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Jimmy Buffett explained ‘Jamaica Mistaica’ to Nevada regulators in 2012

Updated September 10, 2023 - 8:03 am

The world not only lost a popular entertainer and Las Vegas staple when Jimmy Buffett died last week, but Nevada lost a gaming licensee as well.

Buffett, who appeared before Nevada gaming regulators as James William Buffett, majority owner of Margaritaville Holdings LLC, in March 2012, provided one of the most engaging licensing hearings in state history as he explained his suitability to hold a gaming license with members of the Nevada Gaming Control Board and Nevada Gaming Commission in the same way he sings ballads that celebrate life.

Buffett, a frequent concert performer at the MGM Grand Garden, went to MGM with an idea to build a Margaritaville restaurant at the resort.

Emeril Lagasse, a celebrity chef with a place at MGM, once told Buffett that his most profitable nights at his restaurant were the dates when Buffett was performing there.

For MGM, it eventually came down to a decision between Margaritaville or an Irish pub concept.

“They went with the Irish pub,” Buffett said. “I occasionally wonder about the guy (at MGM) who made that decision and where he’s working now.”

Partners with Caesars

He eventually took the idea to what is now Caesars Entertainment Inc., which embraced the concept and opened the restaurant in 2003. Once the restaurant was in place, it was only a matter of time, in 2011, before an adjoining casino was added, and at that point, Buffett had to be licensed to get a share of casino revenue.

Over the years, Buffett used many of his Margaritaville enterprises to fund hurricane relief efforts, and on several occasions he performed concerts to raise money for people in need.

Two of my Florida cousins first turned me on to Buffett’s music in the ’70s. Little did I know at the time that I would be interviewing and covering him 40 years later as he sought the gaming license.

The hearing before Control Board members lasted longer than the amount of time it took Buffett to write “Margaritaville,” which he told regulators took just 15 minutes to come up with his most popular song.

In most licensing hearings, regulators question applicants about questionable events of their lives.

Many applicants squirm through having to explain details of drunken driving arrests, failures to file income taxes or arrest records from years ago discovered by Control Board investigators.

For Buffett, there were two matters regulators wanted to know more about — a January 1996 incident in which Jamaican police fired on his seaplane, thinking he was a drug smuggler, after he came in for a landing off the coast of the Jamaican town of Negril. They also wanted to know about an October 2006 incident in which he was detained by French customs officers who thought he possessed ecstasy.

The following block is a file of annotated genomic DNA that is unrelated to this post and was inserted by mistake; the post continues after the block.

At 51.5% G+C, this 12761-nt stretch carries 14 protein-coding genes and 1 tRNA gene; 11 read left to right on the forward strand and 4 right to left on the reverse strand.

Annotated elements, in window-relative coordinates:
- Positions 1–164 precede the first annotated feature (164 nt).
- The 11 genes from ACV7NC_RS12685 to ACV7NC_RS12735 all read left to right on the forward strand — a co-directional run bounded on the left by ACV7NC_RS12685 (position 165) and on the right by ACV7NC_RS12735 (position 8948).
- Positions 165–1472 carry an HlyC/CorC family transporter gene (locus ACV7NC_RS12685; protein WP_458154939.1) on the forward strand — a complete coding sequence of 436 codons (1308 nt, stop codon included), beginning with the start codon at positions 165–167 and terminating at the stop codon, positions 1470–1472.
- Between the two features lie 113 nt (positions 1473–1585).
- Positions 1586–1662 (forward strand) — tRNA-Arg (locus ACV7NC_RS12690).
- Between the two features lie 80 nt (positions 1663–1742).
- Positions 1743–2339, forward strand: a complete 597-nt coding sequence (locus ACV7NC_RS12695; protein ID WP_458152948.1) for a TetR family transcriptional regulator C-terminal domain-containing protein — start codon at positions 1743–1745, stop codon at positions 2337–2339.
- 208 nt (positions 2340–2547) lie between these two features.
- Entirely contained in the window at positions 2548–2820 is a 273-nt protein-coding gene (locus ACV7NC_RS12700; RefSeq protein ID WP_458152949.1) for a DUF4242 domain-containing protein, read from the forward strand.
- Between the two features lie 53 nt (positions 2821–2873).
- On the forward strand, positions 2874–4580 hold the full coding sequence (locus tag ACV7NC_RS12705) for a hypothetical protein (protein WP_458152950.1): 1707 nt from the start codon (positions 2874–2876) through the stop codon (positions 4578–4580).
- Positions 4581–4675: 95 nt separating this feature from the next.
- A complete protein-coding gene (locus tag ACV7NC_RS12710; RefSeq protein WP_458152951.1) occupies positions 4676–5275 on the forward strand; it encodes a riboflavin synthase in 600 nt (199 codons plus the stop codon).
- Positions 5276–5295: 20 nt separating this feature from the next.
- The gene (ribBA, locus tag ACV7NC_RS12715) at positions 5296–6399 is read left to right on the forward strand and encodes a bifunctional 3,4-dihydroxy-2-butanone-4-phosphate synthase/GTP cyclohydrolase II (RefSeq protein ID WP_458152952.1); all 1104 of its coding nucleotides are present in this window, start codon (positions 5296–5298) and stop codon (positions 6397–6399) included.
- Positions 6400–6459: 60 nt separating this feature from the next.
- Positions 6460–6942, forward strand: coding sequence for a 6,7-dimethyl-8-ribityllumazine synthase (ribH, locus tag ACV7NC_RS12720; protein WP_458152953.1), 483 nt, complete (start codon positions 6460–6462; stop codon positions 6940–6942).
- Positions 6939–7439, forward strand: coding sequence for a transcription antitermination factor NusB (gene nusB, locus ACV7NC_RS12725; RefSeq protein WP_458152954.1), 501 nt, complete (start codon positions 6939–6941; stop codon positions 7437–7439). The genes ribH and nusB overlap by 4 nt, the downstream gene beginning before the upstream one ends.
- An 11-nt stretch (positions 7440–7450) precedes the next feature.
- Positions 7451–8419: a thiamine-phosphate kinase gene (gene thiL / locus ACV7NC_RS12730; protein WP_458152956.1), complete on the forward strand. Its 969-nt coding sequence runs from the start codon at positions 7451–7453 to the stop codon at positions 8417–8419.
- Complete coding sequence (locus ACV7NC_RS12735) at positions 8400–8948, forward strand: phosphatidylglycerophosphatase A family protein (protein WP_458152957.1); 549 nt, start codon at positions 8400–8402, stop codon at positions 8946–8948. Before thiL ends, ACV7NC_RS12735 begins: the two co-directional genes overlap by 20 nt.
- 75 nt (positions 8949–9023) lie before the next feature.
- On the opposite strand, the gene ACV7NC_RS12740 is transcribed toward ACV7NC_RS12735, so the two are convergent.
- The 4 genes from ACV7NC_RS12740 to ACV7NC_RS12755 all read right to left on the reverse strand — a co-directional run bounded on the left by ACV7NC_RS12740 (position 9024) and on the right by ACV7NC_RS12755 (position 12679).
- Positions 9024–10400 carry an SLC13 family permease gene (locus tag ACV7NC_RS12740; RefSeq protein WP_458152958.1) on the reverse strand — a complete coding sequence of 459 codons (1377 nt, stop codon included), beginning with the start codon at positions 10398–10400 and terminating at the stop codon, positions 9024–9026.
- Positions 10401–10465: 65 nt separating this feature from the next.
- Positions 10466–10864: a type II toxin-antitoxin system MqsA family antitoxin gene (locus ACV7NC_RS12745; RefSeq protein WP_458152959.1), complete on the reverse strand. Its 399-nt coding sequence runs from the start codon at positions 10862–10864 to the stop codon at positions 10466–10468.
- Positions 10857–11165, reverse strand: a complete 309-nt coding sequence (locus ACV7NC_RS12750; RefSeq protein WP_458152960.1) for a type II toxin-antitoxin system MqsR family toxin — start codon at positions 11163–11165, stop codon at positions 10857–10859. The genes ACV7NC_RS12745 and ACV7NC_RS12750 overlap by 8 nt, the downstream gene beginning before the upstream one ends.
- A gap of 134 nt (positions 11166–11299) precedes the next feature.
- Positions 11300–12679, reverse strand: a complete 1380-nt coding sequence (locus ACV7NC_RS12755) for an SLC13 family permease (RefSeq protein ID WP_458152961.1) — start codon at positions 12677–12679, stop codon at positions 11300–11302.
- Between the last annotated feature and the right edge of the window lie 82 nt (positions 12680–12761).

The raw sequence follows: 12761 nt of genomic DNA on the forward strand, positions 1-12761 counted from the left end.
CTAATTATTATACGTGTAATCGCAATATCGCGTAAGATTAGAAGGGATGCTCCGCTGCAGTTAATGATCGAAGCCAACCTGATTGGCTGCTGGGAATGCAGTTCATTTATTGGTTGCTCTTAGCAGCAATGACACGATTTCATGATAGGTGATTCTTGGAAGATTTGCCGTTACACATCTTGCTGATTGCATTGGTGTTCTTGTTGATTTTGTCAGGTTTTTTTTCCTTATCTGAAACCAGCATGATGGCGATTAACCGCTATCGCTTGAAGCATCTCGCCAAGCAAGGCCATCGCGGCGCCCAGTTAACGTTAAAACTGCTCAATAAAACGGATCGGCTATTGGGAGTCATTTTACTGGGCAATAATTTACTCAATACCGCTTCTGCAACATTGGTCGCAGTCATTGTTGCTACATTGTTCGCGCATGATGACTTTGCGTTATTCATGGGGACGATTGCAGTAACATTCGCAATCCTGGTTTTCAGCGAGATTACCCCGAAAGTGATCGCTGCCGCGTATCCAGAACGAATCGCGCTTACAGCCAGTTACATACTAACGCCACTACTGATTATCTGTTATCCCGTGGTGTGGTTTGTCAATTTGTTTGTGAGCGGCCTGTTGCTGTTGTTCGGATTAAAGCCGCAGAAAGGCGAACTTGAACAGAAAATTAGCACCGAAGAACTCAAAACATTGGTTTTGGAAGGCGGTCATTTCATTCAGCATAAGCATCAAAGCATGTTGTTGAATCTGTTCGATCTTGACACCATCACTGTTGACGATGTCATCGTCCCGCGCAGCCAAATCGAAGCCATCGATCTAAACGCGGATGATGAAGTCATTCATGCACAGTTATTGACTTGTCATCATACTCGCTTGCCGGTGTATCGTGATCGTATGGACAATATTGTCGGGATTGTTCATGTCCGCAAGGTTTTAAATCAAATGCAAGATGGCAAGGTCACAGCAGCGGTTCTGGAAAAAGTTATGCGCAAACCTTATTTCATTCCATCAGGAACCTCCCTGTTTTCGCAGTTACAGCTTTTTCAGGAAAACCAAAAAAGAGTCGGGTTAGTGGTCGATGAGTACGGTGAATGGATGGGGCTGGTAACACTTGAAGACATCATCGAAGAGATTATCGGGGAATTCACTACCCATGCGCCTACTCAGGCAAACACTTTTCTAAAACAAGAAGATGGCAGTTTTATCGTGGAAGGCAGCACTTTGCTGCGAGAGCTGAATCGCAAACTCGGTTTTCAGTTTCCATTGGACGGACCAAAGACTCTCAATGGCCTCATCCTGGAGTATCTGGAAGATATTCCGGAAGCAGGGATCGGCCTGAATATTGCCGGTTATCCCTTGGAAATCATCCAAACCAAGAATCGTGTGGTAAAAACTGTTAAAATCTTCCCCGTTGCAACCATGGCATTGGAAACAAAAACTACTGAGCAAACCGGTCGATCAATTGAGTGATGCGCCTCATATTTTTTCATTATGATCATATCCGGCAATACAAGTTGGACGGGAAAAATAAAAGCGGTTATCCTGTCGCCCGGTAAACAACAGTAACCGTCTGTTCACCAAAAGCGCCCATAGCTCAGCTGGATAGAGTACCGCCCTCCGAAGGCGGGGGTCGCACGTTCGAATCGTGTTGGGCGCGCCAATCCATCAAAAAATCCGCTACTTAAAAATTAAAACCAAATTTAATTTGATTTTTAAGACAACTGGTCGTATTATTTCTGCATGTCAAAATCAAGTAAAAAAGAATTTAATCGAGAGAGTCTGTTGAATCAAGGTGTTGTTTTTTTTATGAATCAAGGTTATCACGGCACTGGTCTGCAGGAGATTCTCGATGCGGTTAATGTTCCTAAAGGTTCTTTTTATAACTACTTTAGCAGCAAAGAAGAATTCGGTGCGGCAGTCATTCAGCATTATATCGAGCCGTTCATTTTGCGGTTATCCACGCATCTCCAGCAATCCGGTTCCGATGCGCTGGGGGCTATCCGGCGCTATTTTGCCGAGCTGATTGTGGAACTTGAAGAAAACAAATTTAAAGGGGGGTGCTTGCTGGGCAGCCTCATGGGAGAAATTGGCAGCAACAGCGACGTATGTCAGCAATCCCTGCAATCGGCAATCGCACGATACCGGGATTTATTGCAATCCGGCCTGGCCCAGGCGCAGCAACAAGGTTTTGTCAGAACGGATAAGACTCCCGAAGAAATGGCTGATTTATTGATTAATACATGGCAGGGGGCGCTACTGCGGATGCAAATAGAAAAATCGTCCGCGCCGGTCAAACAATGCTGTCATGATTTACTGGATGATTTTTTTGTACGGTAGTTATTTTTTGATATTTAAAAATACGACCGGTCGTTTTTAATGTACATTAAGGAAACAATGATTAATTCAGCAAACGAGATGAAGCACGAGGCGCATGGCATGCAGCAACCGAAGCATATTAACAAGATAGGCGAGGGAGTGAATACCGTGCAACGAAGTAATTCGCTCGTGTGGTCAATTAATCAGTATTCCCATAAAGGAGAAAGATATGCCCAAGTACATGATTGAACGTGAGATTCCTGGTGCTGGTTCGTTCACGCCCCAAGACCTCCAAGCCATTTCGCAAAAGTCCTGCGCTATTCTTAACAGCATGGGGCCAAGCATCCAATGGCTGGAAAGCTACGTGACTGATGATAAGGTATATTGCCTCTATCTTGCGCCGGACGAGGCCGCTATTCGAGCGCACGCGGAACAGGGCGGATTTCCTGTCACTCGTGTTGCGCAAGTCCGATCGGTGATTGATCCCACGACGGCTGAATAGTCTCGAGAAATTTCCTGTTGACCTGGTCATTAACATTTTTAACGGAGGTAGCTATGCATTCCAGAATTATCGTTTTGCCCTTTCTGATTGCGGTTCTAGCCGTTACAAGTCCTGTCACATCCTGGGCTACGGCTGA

“This is like grown-up stuff,” Buffett said after one of his hearings. “(A gaming license) is a really big thing for me that I will take very seriously. We’ve had success, but we’re going to have fun also.”

It was former Gaming Commissioner Tony Alamo who asked Buffett to detail the incident that he eventually wrote a song about, the “Jamaica Mistaica.”

Bono on board

Buffett, an avid pilot, landed his seaplane, the Hemisphere Dancer, in a harbor at Negril. Thinking the plane was smuggling marijuana, Jamaican police peppered it with bullets, shattering the front windshield. Among the passengers on board the plane: U2 frontman Bono, who starts his 25-concert residency at Sphere this month, and his wife and two children.

Bono told the Belfast Telegraph, “I felt as if we were in the middle of a James Bond movie — only this was real. It was absolutely terrifying, and I honestly thought we were all going to die.”

The Hemisphere Dancer, a twin-engine Grumman HU-16 Albatross flying boat, took a few more bullet holes in its hull and has now been retired from flying, parked as an outdoor bar and seating area for Margaritaville at Universal Orlando Resort’s CityWalk in Florida.

In the 2006 incident, Buffett was detained in Saint Tropez because French customs officials thought he was carrying more than 100 ecstasy pills.

Buffett’s luggage was searched after his private jet landed at Toulon-Hyeres International Airport.

Buffett eventually paid a $300 fine and released a statement that the drugs thought to be ecstasy were a B-vitamin supplement known as Foltx.

Licensing approved

Commission members were satisfied with Buffett’s explanation and unanimously approved his licensing.

Control Board Chairman Mark Liparelli said that while the conversation was light at the regulatory hearing, Buffett’s application received the same scrutiny that all license investigations get. Buffett affirmed that agents carefully scrutinized his record and that he conducted interviews between concert dates.

Buffett told me he thought about getting some kind of a seaplane operation running in Nevada, presumably at Lake Mead.

“I have to tell you, one of my fantasies is to get some kind of seaplane operation going out here,” he said. “I’m not sure how I do that, but I’ve thought about it.”

Sadly, Jimmy Buffett won’t have the opportunity to expand his business empire in the Silver State.

Contact Richard N. Velotta at rvelotta@reviewjournal.com or 702-477-3893. Follow @RickVelotta on X.

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